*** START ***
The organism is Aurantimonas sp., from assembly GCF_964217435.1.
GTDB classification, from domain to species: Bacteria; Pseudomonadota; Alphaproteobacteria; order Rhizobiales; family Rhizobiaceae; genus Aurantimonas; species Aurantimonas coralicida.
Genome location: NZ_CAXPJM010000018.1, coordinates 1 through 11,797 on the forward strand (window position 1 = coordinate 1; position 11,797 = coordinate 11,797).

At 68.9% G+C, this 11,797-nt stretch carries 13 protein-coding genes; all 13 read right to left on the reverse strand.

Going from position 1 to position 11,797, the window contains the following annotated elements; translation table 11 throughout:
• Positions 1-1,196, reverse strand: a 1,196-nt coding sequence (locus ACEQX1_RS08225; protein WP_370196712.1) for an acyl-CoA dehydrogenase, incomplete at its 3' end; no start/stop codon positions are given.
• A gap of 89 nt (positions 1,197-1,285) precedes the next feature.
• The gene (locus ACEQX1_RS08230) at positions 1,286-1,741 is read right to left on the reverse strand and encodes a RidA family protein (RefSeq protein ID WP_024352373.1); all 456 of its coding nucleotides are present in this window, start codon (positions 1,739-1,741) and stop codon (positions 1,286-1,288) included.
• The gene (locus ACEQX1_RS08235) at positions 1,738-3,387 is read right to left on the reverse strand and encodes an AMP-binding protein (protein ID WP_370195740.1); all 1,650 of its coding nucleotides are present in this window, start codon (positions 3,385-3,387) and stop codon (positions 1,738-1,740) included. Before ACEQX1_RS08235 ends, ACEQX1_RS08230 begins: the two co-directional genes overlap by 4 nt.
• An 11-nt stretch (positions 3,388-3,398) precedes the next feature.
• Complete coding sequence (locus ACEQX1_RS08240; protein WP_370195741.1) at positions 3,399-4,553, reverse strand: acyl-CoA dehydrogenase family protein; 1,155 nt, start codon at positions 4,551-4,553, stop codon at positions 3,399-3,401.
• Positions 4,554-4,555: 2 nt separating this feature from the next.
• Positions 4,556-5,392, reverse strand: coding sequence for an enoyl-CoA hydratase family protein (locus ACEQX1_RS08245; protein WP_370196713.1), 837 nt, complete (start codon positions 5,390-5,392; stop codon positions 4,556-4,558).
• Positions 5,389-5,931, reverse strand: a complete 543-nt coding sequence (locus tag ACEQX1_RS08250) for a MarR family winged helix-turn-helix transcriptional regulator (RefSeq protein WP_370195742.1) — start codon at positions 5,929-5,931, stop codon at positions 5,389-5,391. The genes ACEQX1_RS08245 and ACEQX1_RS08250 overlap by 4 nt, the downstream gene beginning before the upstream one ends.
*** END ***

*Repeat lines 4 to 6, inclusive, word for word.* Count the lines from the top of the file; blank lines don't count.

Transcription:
At 68.9% G+C, this 11,797-nt stretch carries 13 protein-coding genes; all 13 read right to left on the reverse strand.

Going from position 1 to position 11,797, the window contains the following annotated elements; translation table 11 throughout:
• Positions 1-1,196, reverse strand: a 1,196-nt coding sequence (locus ACEQX1_RS08225; protein WP_370196712.1) for an acyl-CoA dehydrogenase, incomplete at its 3' end; no start/stop codon positions are given.